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Hollywood Tower accessorised with the art of Paris

Tuesday, 25th September 2007 at 23:12

ImageThe Twilight Zone Tower of Terror is a Hollywood hotel situated on a Hollywood Boulevard preceeded by a Californian original... but don't expect its antique pre-show accessories to have crossed the Atlantic. As the latest 'Envie de +' magazine reveals, the art of Paris is perfect for a forgotten piece of Tinseltown. ,

The 14th issue of ‘Envie de +’ magazine is now making its way to Annual Passport (AP) holders across Europe, The Twilight Zone Tower of Terror a significant feature. Refreshingly, the editors are obviously well aware that Annual Passport holders will already know a great deal about The Hollywood Tower Hotel.

In the age of the internet and with two years of construction passed, the spotlight is given not to a plain introduction of the elevator thrills (though this does have a brief feature) but to the art and accessories of the pre-show areas, many of which will apparently be more local than you might expect.

Those less fanatical AP holders who’ve searched for “La Tour de la Terreur” online might have stumbled upon the remarkably similar Californian predecessor — a version of the attraction which the folks in Paris (both Imagineering and marketing) now seem determined to trump.

Part of the Tower of Terror feature. Scan: narindra, DisneyCentralPlaza forum.

The feature “Quand l’Accessoire est essentiel” (When accessories are everything) features an interview with Imagineer David Fimbault, head of scenic decoration on the epic project. With the not-at-all-overly-confident introduction of “Attendance about to beat all records?”, the article says “Don’t fear!” because “Here is a waiting line where you won’t waste time — the scenes of the pre-show are as much a part of the attraction as the elevator drop itself.”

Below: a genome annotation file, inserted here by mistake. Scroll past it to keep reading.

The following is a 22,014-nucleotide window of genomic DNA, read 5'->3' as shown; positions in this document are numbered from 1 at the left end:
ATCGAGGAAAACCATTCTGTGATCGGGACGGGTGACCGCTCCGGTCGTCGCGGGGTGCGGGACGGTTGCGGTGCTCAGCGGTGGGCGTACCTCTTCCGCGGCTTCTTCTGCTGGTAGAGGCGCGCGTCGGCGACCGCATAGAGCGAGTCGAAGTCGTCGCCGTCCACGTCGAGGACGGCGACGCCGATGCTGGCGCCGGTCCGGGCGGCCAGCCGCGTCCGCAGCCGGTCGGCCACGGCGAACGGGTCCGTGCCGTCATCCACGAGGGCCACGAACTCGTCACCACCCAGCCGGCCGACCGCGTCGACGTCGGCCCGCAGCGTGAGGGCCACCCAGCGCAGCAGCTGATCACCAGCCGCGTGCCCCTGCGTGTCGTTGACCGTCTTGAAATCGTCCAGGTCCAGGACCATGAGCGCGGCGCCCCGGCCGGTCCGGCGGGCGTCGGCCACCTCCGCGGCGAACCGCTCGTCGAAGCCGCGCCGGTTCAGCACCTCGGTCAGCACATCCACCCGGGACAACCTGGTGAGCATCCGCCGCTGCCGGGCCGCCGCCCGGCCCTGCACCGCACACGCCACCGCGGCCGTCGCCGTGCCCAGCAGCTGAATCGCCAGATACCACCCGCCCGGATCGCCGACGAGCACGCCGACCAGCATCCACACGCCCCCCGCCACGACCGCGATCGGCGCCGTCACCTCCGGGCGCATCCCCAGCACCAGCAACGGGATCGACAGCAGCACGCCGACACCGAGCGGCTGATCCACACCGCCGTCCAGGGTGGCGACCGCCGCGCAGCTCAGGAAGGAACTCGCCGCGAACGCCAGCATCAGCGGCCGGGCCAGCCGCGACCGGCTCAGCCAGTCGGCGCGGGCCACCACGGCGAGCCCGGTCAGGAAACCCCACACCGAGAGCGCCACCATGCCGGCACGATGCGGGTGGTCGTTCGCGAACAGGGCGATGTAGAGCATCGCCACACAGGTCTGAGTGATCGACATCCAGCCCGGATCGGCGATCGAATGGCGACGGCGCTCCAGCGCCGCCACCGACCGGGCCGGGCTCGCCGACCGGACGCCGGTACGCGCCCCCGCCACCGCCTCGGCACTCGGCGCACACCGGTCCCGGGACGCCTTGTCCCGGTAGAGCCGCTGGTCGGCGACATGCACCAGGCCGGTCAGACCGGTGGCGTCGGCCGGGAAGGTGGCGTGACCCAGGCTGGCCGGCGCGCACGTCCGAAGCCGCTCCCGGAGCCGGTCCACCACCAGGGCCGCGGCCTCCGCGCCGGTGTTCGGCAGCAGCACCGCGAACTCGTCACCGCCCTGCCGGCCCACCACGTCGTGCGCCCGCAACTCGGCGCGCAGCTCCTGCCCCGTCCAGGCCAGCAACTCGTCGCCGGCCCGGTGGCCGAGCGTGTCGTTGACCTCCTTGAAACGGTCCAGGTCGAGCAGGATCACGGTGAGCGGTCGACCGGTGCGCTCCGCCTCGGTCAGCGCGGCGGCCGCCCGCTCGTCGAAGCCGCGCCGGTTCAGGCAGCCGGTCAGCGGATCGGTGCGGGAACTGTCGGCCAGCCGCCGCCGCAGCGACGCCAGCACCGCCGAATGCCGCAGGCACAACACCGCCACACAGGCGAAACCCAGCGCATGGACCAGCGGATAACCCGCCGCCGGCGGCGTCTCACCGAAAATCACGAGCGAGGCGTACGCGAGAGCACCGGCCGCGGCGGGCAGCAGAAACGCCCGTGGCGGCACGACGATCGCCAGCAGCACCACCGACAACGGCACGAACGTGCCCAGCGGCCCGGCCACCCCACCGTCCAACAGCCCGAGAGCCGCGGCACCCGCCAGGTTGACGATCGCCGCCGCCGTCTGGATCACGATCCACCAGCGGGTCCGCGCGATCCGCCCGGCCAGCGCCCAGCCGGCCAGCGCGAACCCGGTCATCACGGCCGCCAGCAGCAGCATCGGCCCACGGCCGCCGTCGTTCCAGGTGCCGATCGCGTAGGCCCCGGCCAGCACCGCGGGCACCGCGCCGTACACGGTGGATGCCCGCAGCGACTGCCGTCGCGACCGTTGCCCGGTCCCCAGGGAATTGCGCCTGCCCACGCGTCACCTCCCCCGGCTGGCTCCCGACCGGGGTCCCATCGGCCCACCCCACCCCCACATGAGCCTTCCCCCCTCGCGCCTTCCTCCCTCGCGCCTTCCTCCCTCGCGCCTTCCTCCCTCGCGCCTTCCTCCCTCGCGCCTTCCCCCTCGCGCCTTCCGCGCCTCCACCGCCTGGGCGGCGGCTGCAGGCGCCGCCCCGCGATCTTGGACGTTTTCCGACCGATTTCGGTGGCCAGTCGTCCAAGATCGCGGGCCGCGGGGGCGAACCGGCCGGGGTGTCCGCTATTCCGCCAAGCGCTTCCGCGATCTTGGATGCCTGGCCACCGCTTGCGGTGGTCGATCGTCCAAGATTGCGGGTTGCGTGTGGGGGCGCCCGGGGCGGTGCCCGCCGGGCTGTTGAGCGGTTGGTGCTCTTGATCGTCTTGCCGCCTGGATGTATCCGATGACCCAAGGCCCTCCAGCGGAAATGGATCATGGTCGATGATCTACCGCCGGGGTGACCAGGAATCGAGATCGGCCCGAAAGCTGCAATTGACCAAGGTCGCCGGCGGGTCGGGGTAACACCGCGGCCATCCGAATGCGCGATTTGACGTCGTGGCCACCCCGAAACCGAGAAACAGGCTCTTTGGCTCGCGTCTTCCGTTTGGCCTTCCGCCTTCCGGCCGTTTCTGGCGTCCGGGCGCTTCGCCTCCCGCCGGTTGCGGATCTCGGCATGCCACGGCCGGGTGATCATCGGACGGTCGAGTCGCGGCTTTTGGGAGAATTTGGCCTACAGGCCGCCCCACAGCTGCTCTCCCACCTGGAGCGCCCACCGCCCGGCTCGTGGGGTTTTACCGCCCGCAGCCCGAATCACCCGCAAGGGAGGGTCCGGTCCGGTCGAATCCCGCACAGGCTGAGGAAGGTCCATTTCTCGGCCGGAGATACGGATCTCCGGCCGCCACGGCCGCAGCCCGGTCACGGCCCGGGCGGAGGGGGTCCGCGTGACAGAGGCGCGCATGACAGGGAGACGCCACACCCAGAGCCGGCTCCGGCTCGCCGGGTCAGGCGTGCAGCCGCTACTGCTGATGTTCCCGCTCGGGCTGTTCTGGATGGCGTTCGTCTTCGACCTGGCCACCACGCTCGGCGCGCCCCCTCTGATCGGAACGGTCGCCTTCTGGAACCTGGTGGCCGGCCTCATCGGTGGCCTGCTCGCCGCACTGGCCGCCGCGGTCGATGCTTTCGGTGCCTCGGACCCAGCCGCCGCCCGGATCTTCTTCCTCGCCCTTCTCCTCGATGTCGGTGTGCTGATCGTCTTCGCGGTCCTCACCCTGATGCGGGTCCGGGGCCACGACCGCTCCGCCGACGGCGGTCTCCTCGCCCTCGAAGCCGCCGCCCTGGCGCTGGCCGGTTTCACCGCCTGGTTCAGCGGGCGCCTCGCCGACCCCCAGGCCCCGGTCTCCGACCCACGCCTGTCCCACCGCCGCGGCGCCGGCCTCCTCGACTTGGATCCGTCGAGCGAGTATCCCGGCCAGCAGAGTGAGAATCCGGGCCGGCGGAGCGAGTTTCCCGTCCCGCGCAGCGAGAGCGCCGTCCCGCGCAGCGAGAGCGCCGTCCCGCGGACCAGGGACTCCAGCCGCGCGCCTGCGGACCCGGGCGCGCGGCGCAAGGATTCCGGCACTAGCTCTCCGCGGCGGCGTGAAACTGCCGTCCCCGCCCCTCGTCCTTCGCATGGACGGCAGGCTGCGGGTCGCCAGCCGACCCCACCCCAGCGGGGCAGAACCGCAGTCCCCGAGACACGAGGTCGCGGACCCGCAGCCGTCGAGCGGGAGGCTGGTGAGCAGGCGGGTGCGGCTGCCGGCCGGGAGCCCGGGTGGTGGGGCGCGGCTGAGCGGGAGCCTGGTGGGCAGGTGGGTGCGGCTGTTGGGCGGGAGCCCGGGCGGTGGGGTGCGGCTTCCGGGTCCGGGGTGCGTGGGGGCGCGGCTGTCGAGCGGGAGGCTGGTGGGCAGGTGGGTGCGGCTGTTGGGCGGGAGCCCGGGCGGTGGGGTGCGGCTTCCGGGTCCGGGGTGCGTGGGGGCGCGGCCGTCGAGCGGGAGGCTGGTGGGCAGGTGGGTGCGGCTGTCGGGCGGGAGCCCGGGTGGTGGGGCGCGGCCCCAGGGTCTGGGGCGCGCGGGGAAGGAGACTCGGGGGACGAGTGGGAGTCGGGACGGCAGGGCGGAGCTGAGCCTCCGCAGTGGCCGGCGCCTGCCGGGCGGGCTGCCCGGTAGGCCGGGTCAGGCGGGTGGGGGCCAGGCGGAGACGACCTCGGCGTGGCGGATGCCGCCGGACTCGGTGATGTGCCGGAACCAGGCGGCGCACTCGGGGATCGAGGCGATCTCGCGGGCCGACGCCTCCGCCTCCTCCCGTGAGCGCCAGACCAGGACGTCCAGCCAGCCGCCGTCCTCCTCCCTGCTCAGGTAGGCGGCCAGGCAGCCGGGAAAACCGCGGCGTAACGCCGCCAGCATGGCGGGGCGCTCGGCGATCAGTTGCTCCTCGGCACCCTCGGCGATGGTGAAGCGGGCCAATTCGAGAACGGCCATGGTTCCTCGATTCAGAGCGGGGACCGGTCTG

The Californian edition of the attraction also had a similar focus on its details and pre-show accessories (in the lobby, library video rooms and boiler rooms) upon opening, many of which were chosen to relate directly to specific episodes of The Twilight Zone television show itself. Here, David describes the hunt for a second set of brand new accessories, described as “a work of precision orchestrated by a true artist.” The Studios won’t know what has hit it…


All the artifacts we’ll see, are they from the period?

Absolutely, with the exception of a few Art Deco furnishings which were made to measure. All of these pieces are unique, they served their purpose through the 1930s and 40s and nowadays are the prize of collectors.

Where did you unearth these rare pieces?

Primarily in Paris. From the antique dealers comfortably positioned in the Quartier du Louvre to other, more popular dealers which we found at Puces. [An antiques fair in Saint-Ouen, North of Paris] Hunting for antiques is a grand adventure. I soon discovered my greatest finds would be in the most incongruous of places — an artists’ squat, a British factory about to be closed by its owner…

How did you go about creating a more eerie atmosphere?

It’s the combination of a multitude of details which give the general feeling. The mise en scène [production design], the lighting, a combination… All of it comes together. Of course some artifacts speak for themselves. For example, the bronze animals you’ll find the Library are quite frightening. Just as are the African masks or Asian statues — aquired from specialists in these antiques — which seem to reaffirm that there are secrets, supernatural feelings.

What makes this French Tower distinctive?

Even though the Pueblo Art Deco style is mostly inspired by the Californian attraction, the decoration, the accessories, are very different, because these are all unique pieces. We are lucky enough to have a fabulous art market in France and across Europe. We have found many authentic treasures, without ever falling into kitsch, bad taste. And then, there are also the hidden details — for example, among the books of the Library you’ll find several famous French authors, and along the shelves, the objets d’art sit amongst the books. It’s a kind of creative disorder, typically Mediterreanean.

Do any of the objects have a particularly interesting history?

They all have their history. The tea service in the lobby, the leather-binded books in the library, the antique telephone in the boiler room… I think also of the pairs of shoes from the period bought in a children’s size, to give the impression of perspective in the corridor which opens during the elevator ride. It was such a pleasure to make these discoveries.

Translation by DLRP TODAY; with thanks to narindra of DCP forum for scanning the magazine!

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